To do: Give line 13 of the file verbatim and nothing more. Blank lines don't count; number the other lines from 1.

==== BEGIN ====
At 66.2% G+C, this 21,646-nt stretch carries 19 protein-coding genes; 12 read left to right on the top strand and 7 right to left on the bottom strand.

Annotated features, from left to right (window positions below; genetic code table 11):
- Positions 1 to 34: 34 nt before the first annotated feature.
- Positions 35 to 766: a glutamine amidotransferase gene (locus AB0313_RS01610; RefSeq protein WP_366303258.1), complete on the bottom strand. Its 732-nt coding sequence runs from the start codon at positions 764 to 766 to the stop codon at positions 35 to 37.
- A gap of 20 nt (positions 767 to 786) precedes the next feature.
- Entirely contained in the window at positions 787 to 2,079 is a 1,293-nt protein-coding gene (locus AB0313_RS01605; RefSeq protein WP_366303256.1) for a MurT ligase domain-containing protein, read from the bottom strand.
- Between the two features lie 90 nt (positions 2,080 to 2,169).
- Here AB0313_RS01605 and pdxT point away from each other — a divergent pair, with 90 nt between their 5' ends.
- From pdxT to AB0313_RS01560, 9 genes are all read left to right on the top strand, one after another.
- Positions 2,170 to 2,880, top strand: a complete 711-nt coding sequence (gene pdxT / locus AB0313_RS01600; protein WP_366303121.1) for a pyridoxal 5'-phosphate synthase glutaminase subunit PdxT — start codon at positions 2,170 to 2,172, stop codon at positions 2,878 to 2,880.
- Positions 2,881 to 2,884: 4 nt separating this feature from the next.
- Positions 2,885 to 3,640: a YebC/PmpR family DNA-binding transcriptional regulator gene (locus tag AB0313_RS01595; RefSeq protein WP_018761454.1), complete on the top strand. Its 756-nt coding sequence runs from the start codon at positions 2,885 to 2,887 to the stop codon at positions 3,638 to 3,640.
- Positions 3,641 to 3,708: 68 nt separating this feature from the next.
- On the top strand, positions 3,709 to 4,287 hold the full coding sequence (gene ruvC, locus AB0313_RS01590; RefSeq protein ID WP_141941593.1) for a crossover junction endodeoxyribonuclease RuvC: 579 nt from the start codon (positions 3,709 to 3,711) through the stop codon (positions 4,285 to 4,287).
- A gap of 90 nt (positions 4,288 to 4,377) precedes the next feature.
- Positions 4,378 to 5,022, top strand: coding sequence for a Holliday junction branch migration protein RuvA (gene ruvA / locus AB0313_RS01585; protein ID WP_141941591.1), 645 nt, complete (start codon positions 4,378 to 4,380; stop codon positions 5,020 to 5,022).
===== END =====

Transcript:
- Positions 3,641 to 3,708: 68 nt separating this feature from the next.